I also run the cooking range and a gas burning fireplace on LP and I don’t see the need for a tank any greater than 500 gallons. The generator is not that thirsty. I should be able to easily go for a week without needing a fill.

My neighbor got a whole house Generac but went cheap on the storage tank. He got a 100 gallon rental bottle so every power outage of a couple of days or more has him sweating getting a propane truck down his driveway.
 

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jeff: By no means am I a generator "expert", but here is my two cents worth. I have a generator as a backup for my off-grid power system. I have used a Honda gasoline generator since 1997. It is VERY reliable. In 25 years of use, it starts up every time I needed it, which cannot be said for some other brands. This doesn't mean you can skip the maintenance or store it with fuel that has methanol in it. I believe that Hondas are the Cadillacs of generators. For temporary power outages, IF you limit your power consumption, such as not running the vacuum along with a washer, or the oven along with a dryer, you can get by with a smaller unit, such as a 5000 to 6000 watt unit. Just my knowledge from decades of Honda use.
 

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I have a few HONDA 2000s and a 7000 ...all work great, but too small for a whole house ...I use the 2000s at job sites where there is no juice ..the 7000 is for the house when we have outages ( fortunately , that is not too often) and it is quiet and economical, but I think it is the largest that HONDA makes...it will carry he boiler, but not the AC :(
 

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Well said!

70 db is 10 times louder than 60 dB.
80 db is 10 times louder than 70 dB.
90 db is 10 times louder than 80 dB, or 1,000 times louder than the original 60 dB.

Honda has some very quiet generators, 52 dB to 65 dB, but most are small portables. Their inverter line is extremely quiet, <50 dB, but far too small. Cal
This is incorrect...though the Honda gensets are quite quiet.

It takes on the order of a 10dB increase to be perceived as TWICE as loud.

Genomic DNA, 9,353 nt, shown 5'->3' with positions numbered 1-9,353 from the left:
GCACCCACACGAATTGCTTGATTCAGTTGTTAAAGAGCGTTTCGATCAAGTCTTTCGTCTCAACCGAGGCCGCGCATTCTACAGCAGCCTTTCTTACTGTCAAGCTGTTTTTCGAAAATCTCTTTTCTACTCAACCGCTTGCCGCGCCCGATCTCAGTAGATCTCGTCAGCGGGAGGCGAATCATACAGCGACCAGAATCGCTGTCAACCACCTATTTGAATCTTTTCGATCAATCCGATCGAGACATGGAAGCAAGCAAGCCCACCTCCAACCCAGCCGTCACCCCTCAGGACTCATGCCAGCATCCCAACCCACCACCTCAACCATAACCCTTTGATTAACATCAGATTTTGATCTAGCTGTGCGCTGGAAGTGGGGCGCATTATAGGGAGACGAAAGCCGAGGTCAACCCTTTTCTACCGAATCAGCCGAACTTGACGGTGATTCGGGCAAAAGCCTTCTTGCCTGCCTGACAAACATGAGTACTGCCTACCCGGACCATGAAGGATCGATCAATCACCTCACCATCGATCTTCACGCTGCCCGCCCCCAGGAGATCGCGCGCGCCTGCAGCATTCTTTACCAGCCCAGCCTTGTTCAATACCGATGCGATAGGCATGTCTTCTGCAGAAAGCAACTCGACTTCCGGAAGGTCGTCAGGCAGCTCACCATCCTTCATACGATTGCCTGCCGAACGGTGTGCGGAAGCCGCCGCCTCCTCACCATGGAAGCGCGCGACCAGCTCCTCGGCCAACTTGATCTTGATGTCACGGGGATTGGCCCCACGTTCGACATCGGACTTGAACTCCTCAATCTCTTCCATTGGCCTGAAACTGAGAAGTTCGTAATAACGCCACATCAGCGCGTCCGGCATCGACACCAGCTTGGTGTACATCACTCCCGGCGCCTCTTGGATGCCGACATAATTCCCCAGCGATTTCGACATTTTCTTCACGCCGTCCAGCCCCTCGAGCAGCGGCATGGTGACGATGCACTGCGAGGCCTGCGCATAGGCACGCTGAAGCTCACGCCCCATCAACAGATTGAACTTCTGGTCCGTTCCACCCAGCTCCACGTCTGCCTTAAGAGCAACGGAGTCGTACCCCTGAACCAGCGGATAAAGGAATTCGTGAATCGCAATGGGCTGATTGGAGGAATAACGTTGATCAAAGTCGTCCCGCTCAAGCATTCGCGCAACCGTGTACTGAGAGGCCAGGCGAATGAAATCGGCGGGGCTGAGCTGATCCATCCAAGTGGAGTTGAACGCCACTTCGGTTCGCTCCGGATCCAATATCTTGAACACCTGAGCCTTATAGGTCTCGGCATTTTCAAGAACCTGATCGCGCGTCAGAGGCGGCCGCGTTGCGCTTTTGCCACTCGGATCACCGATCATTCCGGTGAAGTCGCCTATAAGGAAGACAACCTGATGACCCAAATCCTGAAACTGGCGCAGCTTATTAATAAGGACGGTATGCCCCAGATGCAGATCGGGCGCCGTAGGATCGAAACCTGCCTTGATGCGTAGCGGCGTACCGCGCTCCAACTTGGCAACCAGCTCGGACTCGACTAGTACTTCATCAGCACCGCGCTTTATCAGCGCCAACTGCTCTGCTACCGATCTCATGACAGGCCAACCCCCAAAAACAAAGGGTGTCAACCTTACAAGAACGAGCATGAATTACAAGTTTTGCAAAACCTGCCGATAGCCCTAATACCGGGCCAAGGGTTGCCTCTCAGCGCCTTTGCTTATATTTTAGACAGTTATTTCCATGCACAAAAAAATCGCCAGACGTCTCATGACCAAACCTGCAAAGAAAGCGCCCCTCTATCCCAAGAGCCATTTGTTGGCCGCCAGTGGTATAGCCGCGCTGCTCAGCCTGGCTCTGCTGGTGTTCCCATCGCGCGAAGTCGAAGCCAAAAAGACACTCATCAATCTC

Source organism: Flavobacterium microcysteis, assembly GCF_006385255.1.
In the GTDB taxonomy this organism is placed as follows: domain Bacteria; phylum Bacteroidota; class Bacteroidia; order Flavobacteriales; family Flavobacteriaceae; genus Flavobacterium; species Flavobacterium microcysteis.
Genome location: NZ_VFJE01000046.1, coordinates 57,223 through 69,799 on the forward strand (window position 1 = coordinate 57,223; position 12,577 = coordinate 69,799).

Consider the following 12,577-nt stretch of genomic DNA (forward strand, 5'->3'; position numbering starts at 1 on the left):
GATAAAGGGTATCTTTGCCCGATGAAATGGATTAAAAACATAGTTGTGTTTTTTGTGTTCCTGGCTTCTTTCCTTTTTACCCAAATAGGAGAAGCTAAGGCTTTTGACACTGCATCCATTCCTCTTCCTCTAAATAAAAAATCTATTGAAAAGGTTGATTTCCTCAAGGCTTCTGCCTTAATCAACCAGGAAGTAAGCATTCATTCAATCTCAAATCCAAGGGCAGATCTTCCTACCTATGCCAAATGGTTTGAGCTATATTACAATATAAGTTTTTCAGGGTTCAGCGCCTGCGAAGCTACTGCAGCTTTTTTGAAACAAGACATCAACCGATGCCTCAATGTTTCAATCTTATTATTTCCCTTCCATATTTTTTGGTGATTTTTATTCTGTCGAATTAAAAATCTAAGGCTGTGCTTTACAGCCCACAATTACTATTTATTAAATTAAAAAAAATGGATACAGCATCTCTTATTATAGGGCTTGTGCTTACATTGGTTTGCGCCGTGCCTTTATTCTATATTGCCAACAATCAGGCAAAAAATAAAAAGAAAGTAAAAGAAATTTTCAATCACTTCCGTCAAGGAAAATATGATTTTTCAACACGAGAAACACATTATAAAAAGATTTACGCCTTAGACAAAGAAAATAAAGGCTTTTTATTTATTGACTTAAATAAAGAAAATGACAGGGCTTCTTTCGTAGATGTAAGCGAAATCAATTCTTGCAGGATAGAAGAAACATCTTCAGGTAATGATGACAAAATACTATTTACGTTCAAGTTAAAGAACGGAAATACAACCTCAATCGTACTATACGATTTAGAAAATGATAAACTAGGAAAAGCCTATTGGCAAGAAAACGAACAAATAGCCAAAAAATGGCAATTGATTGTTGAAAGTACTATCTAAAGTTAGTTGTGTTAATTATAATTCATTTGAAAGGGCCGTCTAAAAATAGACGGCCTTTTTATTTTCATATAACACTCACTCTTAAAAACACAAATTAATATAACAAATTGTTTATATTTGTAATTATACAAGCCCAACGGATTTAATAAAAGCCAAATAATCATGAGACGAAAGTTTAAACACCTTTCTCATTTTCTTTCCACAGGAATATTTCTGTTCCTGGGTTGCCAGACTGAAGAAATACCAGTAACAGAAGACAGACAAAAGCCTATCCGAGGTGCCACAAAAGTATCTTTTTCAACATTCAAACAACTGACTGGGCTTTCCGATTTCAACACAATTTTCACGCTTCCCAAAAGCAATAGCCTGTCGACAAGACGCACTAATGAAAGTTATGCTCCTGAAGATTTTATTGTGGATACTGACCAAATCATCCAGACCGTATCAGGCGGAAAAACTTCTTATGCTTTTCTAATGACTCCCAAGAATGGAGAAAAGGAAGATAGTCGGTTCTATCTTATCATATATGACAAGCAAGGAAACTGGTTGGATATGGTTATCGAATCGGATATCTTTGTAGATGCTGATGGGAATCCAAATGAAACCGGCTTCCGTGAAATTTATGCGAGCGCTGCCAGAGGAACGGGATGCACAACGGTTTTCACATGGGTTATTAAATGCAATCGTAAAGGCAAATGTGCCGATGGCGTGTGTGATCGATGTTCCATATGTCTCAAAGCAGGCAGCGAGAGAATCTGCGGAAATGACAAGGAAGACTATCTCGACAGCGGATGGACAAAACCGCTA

70dB is twice as loud as 60dB. The numbers are not consistent though as SPL is not a LINEAR scale. It is close enough to use this measure between 70db & 120dB. Beyond 120dB, it will take less increase in SPL to be perceived as twice as loud.

You can also get sound propagation "boundry reinforcement" if the unit is right next to a building it can make the sound 3dB louder in the direction opposite the wall. Sound also decreases over distance fairly rapidly. I could get into some rather complex formula's for this, but then we'd have to have a good calculator or at least take our shoes off...LOL

Now, I think what you might have been referring to is that in audio, it takes on the order of 10 times the power to play something twice as loud. For every 3dB increase in SPL it takes twice the amplifier power. For example, if you have a speaker rated at [email protected]/1M...meaning it takes 1 watt of amplifier power to produce 90dB at 1 meter from the source, it takes 10 watts to reach 100dB SPL. To reach 120dB you now need 1024 watts...or ten times the power of the 100dB level at 10 watts. If the speaker was capable...very few are...it would take 2048 watts to gain another 10dB to 130dB. We have only doubled the sound level 3 times, yet we have went from 1 watt to over 2000 watts to do it.

Please do not use home speakers to verify this...you will likely have a woofer now lying on the floor and a small fire...or both...LOL! I highly recommend using higher end professional (Audio PA) equipment for verification...and hearing protection!!

I have used, installed, tested and reviewed audio equipment for over 25 years.
 
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Thank you for all of the responses so far guys, they're greatly appreciated. I especially like the input from first-hand users/owners. Thank you. Keep the replies coming please!
I've used both but I ended up with Kohler. Seemed to be built a touch tougher. Generators should run at about 60 percent load. Any less and it's a waste. I don't know your load but your dealer can help you figure it out. We have a resort in Canada with a huge lodge, 7 cabins and a boat house with electric minnow tank. 4 freezers. 4 refrigerators an we run the whole thing on 25 kvw at about 45 percent.
Don't Overbuy for warm and fuzzy. I weld with 220 in Canada also and power tools.
 

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Hey guys. I've brought this subject up before when we lost our power the last time, but now I can't find my old post to re-read everything.

In any event, our power went out for about 48 hours again after a storm on Wednesday morning. We just got it back. We were able to go to our other house, which is about an hour away, and had power there, but we couldn't take ALL of the food from this house to that house, because the other house only has a regular kitchen fridge/freezer combo, and we have two freezers here. So, we lost some stuff, but at least not the expensive meats and stuff.